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Bolívar believed that her tragic death was the reason that he took up a political career while still a young man.
Napoleon I was approaching the pinnacle of his career, Bolívar returned to Europe.
The Latin American independence movement was launched a year after Bolívar’s return, as Napoleon’s invasion of Spain unsettled Spanish authority.
Napoleon also failed completely in his attempt to gain the support of the Spanish colonies, which claimed the right to nominate their own officials.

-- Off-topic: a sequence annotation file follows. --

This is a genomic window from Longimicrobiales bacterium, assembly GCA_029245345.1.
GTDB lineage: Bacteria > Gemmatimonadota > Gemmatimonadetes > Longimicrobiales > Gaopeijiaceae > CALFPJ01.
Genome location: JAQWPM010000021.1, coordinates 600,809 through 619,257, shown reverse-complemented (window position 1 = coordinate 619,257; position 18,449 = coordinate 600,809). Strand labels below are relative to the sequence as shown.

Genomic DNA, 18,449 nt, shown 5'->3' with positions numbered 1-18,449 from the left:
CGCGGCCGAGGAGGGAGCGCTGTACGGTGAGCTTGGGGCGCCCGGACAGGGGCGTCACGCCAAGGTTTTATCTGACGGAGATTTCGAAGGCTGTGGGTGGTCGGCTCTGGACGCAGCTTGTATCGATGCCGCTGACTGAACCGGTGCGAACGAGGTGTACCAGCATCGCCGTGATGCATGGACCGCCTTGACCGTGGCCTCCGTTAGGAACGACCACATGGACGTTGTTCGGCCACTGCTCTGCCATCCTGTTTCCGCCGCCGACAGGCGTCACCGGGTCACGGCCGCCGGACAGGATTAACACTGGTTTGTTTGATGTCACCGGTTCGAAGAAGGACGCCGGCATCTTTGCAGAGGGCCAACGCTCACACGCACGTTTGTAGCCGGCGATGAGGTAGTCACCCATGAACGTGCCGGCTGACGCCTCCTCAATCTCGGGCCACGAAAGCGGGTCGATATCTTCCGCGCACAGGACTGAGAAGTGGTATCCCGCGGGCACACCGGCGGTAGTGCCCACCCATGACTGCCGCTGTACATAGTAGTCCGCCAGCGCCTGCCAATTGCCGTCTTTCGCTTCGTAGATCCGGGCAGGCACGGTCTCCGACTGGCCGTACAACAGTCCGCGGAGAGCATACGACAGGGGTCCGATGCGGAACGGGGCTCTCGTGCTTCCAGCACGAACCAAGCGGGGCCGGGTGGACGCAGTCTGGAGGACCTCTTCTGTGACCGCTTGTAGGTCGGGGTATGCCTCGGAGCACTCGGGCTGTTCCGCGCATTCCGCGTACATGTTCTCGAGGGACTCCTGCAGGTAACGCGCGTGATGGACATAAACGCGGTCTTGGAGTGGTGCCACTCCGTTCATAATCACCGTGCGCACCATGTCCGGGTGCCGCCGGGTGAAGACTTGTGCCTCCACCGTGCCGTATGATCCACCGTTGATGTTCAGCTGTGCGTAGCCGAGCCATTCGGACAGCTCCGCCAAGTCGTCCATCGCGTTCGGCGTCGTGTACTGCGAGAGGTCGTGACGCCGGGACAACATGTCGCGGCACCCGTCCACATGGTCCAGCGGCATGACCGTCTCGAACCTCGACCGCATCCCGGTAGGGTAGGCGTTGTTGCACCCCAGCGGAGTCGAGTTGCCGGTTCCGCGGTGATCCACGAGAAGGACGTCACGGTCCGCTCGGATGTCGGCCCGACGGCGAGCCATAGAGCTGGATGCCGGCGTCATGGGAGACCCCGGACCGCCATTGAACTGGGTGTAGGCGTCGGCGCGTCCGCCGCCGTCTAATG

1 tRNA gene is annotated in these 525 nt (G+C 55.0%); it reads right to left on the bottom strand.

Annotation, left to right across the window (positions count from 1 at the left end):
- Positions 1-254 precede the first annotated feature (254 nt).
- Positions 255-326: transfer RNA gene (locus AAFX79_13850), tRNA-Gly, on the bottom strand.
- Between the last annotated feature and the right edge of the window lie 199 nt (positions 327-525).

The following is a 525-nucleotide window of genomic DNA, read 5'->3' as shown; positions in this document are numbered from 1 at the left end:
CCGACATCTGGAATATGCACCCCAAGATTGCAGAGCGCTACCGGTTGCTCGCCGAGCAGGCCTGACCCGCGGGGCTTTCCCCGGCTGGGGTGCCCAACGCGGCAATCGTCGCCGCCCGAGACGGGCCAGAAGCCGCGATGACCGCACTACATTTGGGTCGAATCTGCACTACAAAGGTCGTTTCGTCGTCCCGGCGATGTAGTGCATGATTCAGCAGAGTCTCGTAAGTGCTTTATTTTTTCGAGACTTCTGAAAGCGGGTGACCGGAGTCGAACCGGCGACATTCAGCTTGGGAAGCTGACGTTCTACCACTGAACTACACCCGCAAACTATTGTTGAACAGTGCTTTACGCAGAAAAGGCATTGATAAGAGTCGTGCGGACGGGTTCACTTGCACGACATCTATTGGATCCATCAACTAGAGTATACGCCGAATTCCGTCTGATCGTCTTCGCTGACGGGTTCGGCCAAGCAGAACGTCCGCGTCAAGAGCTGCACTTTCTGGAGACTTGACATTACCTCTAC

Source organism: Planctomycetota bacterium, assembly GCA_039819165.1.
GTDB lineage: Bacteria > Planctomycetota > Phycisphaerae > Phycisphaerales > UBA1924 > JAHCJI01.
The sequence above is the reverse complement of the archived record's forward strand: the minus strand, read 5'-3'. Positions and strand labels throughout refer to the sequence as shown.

Bolívar was instead raised by his uncle, who administered his inheritance and provided him with tutors.Simón Bolívar, byname The Liberator or Spanish El Libertador, (born July 24, 1783, Caracas, Venezuela, New Granada [now in Venezuela]—died December 17, 1830, near Santa Marta, Colombia), Venezuelan soldier and statesman who led the revolutions against Spanish rule in the Viceroyalty of New Granada.He was president of Gran Colombia (1819–30) and dictator of Peru (1823–26).One of Bolívar’s tutors—a man named Simón Rodríguez—introduced him to the world of liberal thought.Under Rodríguez’s guidance, Bolívar read and studied the likes of John Locke, Thomas Hobbes, Voltaire, and Jean-Jacques Rousseau.